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Hospital service closures in Miami County raise concern for rural health access

Premier Health

When two health care units closed in Miami County early this year, it raised concerns about health care access in the rural region.

In February, Premier Health closed its labor and delivery unit at Upper Valley Medical Center, and Kettering Health closed its emergency unit in Piqua.

With the closure of the Premier Health unit, no hospital in Miami County offers labor and delivery services.

“This means that anyone that's pregnant in Miami County is going to have to drive at least 15 miles to have to deliver a baby,” said Miami County Commissioner Gregory Simmons, one of the local leaders who has raised concerns on behalf of their residents about the status of health care in the county following these closures.

Premier Health cited a number of reasons for the closure of the birthing unit. In a statement, the hospital pointed to declining local birth rates and challenges around physician recruitment.

“All specialties are a challenge right now to recruit, but OB-GYNs are especially challenging,” said Kevin Harlan, president of Upper Valley Medical Center. “That is really why we saw the precipitous drop in deliveries between 2022 and 2023, and we fully anticipated that to drop even more from 2023 into 2024.”

Data provided by Premier Health shows deliveries have dropped steadily from about 700 births in 2015 to about 300 last year. The closure of the Upper Valley Medical Center maternity unit comes nearly two years after Premier Health shut down another delivery unit at Miami Valley Hospital South in Centerville.

“We have job opportunities in Miami County. Miami County is a great place to live. And we attract young families. But, we're afraid that the young families won't want to come if we don't have a full-service hospital.

In Piqua, Kettering Health has closed its emergency department.

In a statement shared with WYSO, the health care provider said that financial sustainability and fewer emergency cases are the reasons for the closure.

The health network said its Troy location, which is 8 miles away from Piqua, will continue to provide emergency care. In 2020 Kettering Health also closed the ICU and operating rooms at Greene Memorial Hospital in Xenia.

Simmons said these closures will affect not just patients but the local economy.

“We have job opportunities in Miami County. Miami County is a great place to live. And we attract young families,” Simmons said. “But, we're afraid that the young families won't want to come if we don't have a full-service hospital.

Brock Slabach, from the National Rural Health Association, echoed this concern, especially as a health care facility in a rural area can account for 20% of the rural economy.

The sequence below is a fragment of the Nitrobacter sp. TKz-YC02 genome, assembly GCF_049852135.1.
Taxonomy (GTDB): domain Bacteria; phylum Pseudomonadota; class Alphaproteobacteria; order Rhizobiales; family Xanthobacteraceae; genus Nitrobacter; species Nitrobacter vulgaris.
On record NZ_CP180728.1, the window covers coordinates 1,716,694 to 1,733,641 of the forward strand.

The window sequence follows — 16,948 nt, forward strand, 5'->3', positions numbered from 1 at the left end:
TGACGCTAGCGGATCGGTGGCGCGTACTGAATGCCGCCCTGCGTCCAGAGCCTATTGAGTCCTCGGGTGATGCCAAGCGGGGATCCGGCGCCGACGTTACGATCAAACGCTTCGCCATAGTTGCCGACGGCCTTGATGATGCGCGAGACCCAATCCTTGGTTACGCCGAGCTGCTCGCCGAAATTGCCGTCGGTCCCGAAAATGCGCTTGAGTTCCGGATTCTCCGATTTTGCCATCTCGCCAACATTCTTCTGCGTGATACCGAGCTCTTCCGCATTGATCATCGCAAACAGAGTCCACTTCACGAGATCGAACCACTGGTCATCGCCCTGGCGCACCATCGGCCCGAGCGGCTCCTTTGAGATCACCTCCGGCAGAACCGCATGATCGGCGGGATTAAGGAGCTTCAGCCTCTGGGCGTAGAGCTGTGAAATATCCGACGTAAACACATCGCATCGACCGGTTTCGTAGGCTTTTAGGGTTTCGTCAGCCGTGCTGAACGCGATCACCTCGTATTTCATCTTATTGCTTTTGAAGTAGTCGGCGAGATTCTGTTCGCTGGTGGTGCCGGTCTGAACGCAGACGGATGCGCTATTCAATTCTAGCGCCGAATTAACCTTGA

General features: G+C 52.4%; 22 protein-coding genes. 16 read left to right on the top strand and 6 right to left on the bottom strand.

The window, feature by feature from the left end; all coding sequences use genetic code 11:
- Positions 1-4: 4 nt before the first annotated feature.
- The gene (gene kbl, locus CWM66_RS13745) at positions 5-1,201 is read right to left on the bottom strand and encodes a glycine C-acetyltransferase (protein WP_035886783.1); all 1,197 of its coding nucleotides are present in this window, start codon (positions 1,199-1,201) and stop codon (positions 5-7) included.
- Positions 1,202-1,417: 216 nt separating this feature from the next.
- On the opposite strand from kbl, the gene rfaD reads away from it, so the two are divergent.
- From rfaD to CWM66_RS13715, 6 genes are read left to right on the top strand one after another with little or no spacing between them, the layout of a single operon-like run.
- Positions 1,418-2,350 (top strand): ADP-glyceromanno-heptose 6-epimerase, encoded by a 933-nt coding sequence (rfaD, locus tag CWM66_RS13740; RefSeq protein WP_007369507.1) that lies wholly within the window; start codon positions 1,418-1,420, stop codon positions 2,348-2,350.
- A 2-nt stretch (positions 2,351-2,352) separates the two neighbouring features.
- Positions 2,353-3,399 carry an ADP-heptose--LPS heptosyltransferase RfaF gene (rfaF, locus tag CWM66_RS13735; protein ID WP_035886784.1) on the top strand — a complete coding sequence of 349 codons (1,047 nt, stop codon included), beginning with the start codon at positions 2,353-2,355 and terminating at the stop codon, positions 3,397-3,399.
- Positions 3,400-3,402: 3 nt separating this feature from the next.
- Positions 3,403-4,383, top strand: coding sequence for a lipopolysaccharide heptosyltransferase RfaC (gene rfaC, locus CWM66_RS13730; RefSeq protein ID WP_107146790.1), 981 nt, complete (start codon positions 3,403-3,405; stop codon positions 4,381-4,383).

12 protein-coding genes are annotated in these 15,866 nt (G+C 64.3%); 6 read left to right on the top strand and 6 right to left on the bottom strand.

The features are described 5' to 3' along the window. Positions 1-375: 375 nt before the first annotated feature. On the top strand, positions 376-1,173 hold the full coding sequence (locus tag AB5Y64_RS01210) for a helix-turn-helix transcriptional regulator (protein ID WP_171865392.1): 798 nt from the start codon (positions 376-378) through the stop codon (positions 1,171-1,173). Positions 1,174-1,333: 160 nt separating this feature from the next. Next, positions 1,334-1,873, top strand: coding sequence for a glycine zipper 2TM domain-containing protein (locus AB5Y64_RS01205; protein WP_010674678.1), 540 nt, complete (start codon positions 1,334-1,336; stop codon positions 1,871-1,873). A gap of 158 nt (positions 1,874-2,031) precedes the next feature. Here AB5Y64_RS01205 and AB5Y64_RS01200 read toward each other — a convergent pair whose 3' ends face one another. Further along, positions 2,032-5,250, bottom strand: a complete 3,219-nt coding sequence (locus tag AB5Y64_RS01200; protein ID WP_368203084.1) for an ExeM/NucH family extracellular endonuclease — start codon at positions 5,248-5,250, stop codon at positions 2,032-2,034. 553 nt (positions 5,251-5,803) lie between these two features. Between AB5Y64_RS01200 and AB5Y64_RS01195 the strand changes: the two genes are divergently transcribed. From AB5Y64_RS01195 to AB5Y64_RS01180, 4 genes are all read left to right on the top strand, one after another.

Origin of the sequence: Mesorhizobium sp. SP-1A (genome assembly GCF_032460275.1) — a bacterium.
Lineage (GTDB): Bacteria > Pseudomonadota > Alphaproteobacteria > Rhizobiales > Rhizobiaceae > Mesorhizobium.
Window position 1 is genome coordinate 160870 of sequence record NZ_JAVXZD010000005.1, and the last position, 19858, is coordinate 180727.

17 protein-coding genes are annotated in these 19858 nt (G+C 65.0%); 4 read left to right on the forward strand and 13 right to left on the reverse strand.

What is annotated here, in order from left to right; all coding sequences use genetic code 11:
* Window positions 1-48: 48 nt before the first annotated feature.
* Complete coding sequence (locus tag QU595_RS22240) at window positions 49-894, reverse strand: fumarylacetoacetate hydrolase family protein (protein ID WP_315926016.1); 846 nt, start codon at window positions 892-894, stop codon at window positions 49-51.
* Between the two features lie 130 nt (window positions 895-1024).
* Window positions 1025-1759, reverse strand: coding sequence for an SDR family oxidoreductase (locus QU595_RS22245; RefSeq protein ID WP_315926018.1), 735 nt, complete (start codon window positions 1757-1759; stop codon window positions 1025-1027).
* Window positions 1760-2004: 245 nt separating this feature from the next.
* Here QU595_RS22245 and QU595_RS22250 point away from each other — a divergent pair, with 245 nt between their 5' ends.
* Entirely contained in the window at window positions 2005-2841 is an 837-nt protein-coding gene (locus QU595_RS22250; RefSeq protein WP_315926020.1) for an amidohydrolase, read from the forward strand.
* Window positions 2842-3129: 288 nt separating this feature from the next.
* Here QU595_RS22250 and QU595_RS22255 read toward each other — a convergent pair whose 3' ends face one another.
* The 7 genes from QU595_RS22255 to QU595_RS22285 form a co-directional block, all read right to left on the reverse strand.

“There is quite an alarm that goes off in (rural) communities when they find out that their hospitals and their related health systems are closing services, because it really is not just a matter of access, it's also a matter of economic development for small rural communities,” Slabach said. The association also is lobbying Congress to address the issue of rural access to health care and hospital closures. They said reimbursements are not adequate to sustain these facilities with their low staff volumes and high unit costs.

The Center for Healthcare Quality and Payment Reform found in a study that at least 40% of rural U.S. hospitals are at risk of shutting down in the near future. It said a key reason is that current cost-based payment systems don’t cover the full costs of running rural hospitals.

Data from the American Hospital Association shows that even though rural populations account for 14% of the population, only 10% of physicians in the United States practice in rural areas. The hospital association found that nearly 70% of the primary care Health Professional Shortage Areas are located in rural or partially rural areas.

Last year, the Rural Physician Workforce Production Actwas introduced by U.S. Rep. Henry Cuellar, D-Texas. Lobbyists say this will improve Medicare reimbursements and enhance the current structure of the Medicare-funded graduate medical education program to bring more medical residents and doctors to rural areas.

“There’s a tremendous workforce crisis going on all over the United States, not just in rural areas, but it impacts rural areas in a disproportionate way,” Slabach said. “It's extremely difficult to find the staffing that is needed in an affordable way to maintain a lot of the work that these facilities do.”

Premier Health said gynecological surgery will continue at Upper Valley and the hospital will open its new Women’s Imaging Center there in March.

In a statement, Kettering Health said it expects to expand its primary care presence in the northern part of the Miami Valley over the next year.

Ngozi Cole is the Business and Economics Reporter for WYSO. She graduated with honors from Columbia University’s Graduate School of Journalism in New York and is a 2022 Pulitzer Center Post-Graduate Reporting Fellow. Ngozi is from Freetown, Sierra Leone.